The fifth miracle was when we adopted our baby girl, Ember. Nearly 20 months after Hubby and I started the adoption process with an agency, Ember’s birthparents contacted us to let us know that they chose us to parent her. Ember was born less than a week later. Now, after more than 10 years, I am amazed to see the big girl, soon-to-be-young woman that she is growing into. And I think, I helped raise her. Me, someone who feels like she doesn’t have her act together most of the time…I helped raise this healthy and happy 10-year-old. I suppose that’s a miracle, too!

We never got what I hoped would be our sixth miracle. This was supposed to be the big one: the miracle that we could profess at church in front of the pastor and entire congregation, the miracle that — if it happened — I would be perfectly willing to have no more miracles.

When my brother was first diagnosed with that one lump near his knee (and had otherwise clear scans), I felt relieved. I thought to myself, Don’t worry, he’s going to beat this. There was always hope for that one big miracle — a cure. But each subsequent scan whittled away at that hope. Each new tumor that appeared, each time he had to endure another surgery, and each time he suffered more painful side effects — that hope withered and deteriorated, until one day it was simply extinguished when his doctor told him that his cancer did not seem to have a cure.

I still remember that horrible day. This was when I begged God to let me help shelter my brother, and take away some of his pain. I was the one used to being sick. I was the one that was already stricken with a terrible illness. My brother was supposed to be the healthy one. My parents were supposed to always have him.

My dad and my mom also tried bargaining with God to take them instead — to take their lives so that my brother could live the long, happy and healthy, life that he deserved. They would have done anything to save their son. They, in fact, did everything they could.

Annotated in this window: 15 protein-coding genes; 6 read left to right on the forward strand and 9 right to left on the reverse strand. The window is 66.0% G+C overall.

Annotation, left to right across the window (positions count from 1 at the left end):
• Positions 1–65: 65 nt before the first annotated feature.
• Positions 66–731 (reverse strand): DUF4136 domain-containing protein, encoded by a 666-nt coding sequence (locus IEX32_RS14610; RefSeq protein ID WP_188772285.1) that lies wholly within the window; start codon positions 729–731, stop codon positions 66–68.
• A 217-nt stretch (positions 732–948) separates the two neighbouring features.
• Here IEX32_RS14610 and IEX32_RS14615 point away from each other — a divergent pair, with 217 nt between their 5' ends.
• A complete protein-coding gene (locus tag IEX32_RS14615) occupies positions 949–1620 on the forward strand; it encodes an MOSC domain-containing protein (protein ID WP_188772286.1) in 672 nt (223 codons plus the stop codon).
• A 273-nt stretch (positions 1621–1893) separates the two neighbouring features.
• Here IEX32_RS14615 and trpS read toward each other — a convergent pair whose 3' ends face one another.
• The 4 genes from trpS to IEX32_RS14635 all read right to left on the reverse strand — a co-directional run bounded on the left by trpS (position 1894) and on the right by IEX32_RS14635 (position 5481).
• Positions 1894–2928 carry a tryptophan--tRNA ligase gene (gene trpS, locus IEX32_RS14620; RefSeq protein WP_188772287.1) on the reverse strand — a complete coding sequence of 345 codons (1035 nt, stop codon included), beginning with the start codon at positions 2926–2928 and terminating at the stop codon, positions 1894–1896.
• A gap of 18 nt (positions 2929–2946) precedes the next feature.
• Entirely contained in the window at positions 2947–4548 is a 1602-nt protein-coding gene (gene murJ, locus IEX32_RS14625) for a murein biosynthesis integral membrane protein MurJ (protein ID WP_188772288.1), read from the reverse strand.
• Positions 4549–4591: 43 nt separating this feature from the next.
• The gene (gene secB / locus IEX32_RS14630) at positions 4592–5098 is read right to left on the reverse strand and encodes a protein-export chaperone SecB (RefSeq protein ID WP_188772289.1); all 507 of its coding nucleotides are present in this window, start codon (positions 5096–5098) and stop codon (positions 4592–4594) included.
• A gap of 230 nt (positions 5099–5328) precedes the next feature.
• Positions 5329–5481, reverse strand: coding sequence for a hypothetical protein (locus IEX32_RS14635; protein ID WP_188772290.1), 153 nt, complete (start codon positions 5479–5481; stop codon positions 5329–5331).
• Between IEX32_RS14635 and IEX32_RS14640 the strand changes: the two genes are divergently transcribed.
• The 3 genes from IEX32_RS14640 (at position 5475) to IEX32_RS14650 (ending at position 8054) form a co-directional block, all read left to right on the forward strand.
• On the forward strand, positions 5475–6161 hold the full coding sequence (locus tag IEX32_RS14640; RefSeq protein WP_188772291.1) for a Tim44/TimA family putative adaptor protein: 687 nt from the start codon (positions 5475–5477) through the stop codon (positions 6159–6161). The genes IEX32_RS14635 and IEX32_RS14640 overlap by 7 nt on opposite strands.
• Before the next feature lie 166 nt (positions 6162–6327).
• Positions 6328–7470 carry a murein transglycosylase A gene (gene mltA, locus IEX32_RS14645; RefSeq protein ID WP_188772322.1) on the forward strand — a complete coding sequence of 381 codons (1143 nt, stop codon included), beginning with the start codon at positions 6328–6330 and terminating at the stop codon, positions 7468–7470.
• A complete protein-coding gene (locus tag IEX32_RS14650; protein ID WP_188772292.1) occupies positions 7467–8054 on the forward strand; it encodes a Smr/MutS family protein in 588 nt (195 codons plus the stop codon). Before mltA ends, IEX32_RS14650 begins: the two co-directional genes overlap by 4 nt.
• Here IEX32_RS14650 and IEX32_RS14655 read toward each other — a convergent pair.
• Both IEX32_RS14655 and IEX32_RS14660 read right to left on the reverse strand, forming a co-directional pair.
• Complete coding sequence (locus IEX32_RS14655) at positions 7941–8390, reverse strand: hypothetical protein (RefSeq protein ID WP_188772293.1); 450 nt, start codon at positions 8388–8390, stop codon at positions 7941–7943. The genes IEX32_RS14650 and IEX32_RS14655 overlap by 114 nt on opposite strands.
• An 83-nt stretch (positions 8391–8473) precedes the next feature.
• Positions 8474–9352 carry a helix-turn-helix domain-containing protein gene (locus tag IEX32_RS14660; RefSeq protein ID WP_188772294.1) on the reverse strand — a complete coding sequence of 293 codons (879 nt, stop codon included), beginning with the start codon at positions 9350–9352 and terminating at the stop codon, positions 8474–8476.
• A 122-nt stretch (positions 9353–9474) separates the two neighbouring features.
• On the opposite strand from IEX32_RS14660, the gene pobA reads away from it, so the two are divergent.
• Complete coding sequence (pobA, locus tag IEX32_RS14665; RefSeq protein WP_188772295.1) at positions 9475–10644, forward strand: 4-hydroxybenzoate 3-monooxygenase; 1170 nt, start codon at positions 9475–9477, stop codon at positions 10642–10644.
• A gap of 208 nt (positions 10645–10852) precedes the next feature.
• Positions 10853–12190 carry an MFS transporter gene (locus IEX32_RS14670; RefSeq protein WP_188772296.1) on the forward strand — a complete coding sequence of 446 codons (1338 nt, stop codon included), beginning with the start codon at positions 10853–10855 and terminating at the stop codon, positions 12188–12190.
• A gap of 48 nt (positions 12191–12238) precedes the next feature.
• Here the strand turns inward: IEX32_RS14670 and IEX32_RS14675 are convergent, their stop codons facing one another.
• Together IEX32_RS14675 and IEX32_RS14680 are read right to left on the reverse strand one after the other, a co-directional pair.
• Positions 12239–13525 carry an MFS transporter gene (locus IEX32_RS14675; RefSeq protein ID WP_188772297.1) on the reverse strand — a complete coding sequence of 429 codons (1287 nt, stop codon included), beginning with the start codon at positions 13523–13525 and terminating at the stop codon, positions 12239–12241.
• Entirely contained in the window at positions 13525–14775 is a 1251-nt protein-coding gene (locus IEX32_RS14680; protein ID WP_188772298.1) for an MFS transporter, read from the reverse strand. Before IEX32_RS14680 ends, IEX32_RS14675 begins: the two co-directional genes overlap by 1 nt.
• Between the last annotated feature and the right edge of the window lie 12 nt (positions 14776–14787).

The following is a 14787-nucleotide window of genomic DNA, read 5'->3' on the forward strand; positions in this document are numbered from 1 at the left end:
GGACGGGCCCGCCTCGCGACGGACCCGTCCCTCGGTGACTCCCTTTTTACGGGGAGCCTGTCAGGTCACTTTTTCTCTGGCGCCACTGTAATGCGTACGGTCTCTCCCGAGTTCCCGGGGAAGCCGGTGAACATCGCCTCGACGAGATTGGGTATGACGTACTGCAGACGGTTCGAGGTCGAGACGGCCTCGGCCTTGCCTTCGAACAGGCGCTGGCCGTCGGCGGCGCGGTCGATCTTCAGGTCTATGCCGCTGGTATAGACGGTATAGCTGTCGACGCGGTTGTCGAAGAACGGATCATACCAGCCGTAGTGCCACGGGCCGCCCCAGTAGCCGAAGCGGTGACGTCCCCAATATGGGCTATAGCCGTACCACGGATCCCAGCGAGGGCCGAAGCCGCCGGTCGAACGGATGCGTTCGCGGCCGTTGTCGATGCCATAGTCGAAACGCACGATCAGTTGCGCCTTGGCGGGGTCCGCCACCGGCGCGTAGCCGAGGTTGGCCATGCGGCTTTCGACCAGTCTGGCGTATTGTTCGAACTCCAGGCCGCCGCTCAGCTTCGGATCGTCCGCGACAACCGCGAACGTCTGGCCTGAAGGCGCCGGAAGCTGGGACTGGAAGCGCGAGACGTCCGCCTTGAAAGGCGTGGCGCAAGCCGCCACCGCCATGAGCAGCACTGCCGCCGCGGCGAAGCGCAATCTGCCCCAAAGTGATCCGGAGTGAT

And through it all, we all asked, “Why?” Why would this happen to someone so loving, and generous, and good? How could someone who so loved life, have his own life ripped away from him with such force and cruelty? Why him?

We still needed him. I still need my big brother.

I’ve been thinking a lot about miracles lately. But, maybe throughout my brother’s illness, I’ve been thinking about miracles all wrong.

Maybe the miracle is that he wasn’t taken away from us in a tragic cycling accident (he had so, so, many close calls) — and that he had time to get his affairs in order, so that he could take care of his family even after he was gone. Maybe the miracle was that we all had time to visit with him and say our proper goodbyes. Or, maybe the miracle was that he lived as long as he did. (I have come to learn that my brother’s cancer was incredibly resilient and unforgiving, and that 19 months was actually a long time.) Or, maybe the miracle was that my brother was still himself, up until his last few moments: still snarky, still teasing us, still aware of us, still communicating. We never lost him completely, not until the end.

Or, maybe the miracle is that what my brother went through enabled him to find a deeper meaning for his life. He admitted once that being sick made him realize that materialistic things didn’t really make him happy. He was able to make the most of his time left, and rethink his priorities.

And another miracle is that I have time to rethink mine.